Insoles no help for knee osteoarthritis

Nearly a third of Americans will develop osteoarthritis of the knee before age 70. With no “cure” beside knee replacement on the horizon for this painful joint condition, relief often has to come from pain pills. Assistive devices such as wedge insoles are often prescribed as a less drastic, side effect-free treatment option. But do they really work? A research review published today in JAMA indicates that these shoe inserts do little—if anything—to relieve arthritis pain.

The review looked at the use of lateral wedge insoles for medial knee osteoarthritis, which affects the inner part of the knee. Lateral insoles are thicker at the outer edge of the foot. Slightly tilting the foot is thought to reduce the load on the inner knee joint.

Walking directs more force to the inside part of the knee (the medial aspect) than the outside part (the lateral aspect). The medial compartment is where osteoarthritis usually appears first. “A lateral wedge insole is intended to reduce pressure transmitted through the lower leg to the medial compartment of the knee during walking,” explains Dr. Robert Shmerling, clinical chief in the Division of Rheumatology at Beth Israel Deaconess Medical Center, and associate professor of medicine at Harvard Medical School.

To see whether lateral wedge insoles actually relieve arthritis pain, an international team of researchers evaluated the results of 12 different shoe-based clinical trials that included a total of 885 participants. Trials comparing the lateral wedge insole to a neutral insole didn’t find a significant improvement in pain.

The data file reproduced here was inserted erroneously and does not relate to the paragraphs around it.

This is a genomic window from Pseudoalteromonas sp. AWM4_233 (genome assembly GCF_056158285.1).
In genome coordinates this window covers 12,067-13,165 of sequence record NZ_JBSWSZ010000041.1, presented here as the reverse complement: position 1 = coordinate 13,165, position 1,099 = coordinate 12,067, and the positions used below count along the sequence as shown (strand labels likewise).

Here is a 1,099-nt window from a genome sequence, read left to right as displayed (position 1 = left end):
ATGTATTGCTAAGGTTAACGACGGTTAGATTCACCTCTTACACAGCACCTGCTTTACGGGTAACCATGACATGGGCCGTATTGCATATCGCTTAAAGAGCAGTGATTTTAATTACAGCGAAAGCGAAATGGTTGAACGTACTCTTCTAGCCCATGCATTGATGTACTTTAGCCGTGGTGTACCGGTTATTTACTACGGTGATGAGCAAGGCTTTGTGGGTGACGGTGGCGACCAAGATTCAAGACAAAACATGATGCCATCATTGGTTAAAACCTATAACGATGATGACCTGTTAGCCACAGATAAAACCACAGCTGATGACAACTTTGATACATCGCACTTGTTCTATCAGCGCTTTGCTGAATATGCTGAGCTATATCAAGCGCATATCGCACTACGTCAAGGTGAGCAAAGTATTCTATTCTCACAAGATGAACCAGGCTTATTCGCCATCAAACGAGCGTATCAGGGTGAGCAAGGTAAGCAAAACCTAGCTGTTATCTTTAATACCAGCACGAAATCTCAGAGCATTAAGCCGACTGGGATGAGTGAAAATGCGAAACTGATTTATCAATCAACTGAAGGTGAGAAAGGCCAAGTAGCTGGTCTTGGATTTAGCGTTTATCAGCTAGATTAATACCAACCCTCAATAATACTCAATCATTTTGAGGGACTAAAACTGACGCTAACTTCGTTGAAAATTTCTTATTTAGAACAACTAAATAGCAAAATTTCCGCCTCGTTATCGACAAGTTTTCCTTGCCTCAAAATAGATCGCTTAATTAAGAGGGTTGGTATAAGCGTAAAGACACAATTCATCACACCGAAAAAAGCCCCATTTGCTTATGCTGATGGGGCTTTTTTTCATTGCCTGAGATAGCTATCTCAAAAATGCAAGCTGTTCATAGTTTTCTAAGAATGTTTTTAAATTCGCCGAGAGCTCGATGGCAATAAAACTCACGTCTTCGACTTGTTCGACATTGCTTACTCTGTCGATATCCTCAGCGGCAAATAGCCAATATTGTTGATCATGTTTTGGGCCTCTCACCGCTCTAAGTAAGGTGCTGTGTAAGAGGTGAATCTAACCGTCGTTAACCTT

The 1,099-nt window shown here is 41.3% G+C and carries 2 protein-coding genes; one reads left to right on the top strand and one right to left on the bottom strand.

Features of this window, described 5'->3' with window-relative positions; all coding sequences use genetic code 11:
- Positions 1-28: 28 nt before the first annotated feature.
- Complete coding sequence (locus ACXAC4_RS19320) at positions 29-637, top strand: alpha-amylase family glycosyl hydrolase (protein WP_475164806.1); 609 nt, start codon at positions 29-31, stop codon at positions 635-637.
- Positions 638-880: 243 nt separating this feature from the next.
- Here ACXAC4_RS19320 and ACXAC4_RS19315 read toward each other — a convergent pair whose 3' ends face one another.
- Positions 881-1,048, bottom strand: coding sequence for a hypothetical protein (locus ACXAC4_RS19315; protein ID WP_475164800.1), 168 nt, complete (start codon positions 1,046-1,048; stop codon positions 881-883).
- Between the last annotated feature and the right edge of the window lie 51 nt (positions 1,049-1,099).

The findings echo new osteoarthritis treatment guidelines released by the American Academy of Orthopaedic Surgeons (AAOS) in May. Based on current research, the AAOS said it couldn’t recommend lateral wedge insoles for people with medial knee osteoarthritis.

Is it worth wearing insoles?

Doctors who recommend these inserts for their patients may want to re-evaluate their decision based on the most current research, says Dr. Shmerling. Yet you don’t need to toss out lateral wedge insoles if they’ve worked for you, because everyone’s response to treatment can be different. “I think it makes sense to recommend insoles on a case-by-case basis, because even though the average response was no different between wedge insole users and non-users, individual response can vary,” Dr. Shmerling says.

You just might not want to splurge on the priciest options at first. The cost of lateral wedge insoles can range from $10 for ones you buy off the shelf at your local pharmacy or shoe store to $500 for a pair of custom-made insoles your podiatrist or orthopedist orders for you. “Considering the results of this study, I think it’s hard to justify a big investment in wedge insoles solely to treat knee pain from osteoarthritis,” Dr. Shmerling says. “My advice would be to go with inexpensive insoles, and if you’re no better, and if nothing else is working, you could consider seeing a podiatrist or orthotist for higher-end options.”

An alternative to inserts is using a cane to improve your stability. So can buying the right shoes. There is evidence that wearing flat-heeled, flexible shoes—especially ones that mimic the natural movement of walking barefoot—may do more to slow knee osteoarthritis than any insert you stick inside them.

The material in this press release comes from the originating research organization. Content may be edited for style and length. Want more? Sign up for our daily email.